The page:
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Journal of Insect Physiology 53 (2007) 715723 Molecular aspects of transferrin expression in the tsetse fly
 

Summary: Journal of Insect Physiology 53 (2007) 715≠723
Molecular aspects of transferrin expression in the tsetse fly
(Glossina morsitans morsitans)
Nurper Guz1
, Geoffrey M. Attardo, Yineng Wu, Serap Aksoy√
Department of Epidemiology and Public Health, Yale University School of Medicine, 60 College Street, 606 LEPH, New Haven, CT 06510, USA
Received 1 February 2007; received in revised form 15 March 2007; accepted 16 March 2007
Abstract
Iron is an essential element for metabolic processes intrinsic to life, and yet the properties that make iron a necessity also make it
potentially deleterious. To avoid harm, iron homeostasis is achieved via proteins involved in transport and storage of iron, one of which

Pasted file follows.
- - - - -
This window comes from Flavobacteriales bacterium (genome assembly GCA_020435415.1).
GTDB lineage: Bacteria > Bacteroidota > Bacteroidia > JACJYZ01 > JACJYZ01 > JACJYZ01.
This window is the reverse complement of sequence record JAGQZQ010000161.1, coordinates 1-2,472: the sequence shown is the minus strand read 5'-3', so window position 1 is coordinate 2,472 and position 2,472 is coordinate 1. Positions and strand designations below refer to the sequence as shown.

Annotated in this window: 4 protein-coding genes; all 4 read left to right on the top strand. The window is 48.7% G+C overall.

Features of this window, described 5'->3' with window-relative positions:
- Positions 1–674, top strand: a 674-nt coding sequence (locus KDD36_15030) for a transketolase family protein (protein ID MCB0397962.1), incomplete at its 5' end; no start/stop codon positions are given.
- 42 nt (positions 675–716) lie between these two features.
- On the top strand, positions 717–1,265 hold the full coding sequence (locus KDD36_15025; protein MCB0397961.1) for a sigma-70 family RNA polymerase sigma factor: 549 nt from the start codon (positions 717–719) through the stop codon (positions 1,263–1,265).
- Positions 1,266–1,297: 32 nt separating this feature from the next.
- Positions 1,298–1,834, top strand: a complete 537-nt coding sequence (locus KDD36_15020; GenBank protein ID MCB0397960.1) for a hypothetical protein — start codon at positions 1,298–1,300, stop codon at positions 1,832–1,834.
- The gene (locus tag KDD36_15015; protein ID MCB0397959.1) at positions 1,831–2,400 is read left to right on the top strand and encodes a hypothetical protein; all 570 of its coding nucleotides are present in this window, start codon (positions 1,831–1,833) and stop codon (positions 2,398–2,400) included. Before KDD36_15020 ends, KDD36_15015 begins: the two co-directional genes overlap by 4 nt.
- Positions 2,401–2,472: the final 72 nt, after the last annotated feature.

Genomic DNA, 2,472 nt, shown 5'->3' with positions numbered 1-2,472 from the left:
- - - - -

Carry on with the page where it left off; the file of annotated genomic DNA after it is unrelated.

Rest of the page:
is transferrin. We describe the temporal and spatial aspects of transferrin (GmmTsf) expression and its transcriptional regulation in tsetse
where both the male and female are strictly hematophagous. Using Northern, Western and immunohistochemical analysis, we show that
GmmTsf is abundant in the hemolymph and is expressed in the adult developmental stages of male and female insects. It is preferentially
expressed in the female milk gland tubules and its expression appears to be cyclical and possibly regulated in synchrony with the oogenic
and/or larvigenic cycle. Although no mRNA is detected, GmmTsf protein is present in the immature stages of development, apparently
being transported into the intrauterine larva from the mother via the milk gland ducts. Transferrin is also detected in the vitellogenic
ovary and the adult male testes, further supporting its classification as a vitellogenic protein. Similar to reports in other insects,
transferrin mRNA levels increase upon bacterial challenge in tsetse suggesting that transferrin may play an additional role in immunity.
Although transferrin expression is induced following bacterial challenge, it is significantly reduced in tsetse carrying midgut trypanosome
infections. Analysis of tsetse that have cured the parasite challenge shows normal levels of GmmTsf. This observation suggests that the

  

Source: Aksoy, Serap - School of Public Health, Yale University

 

Collections: Biology and Medicine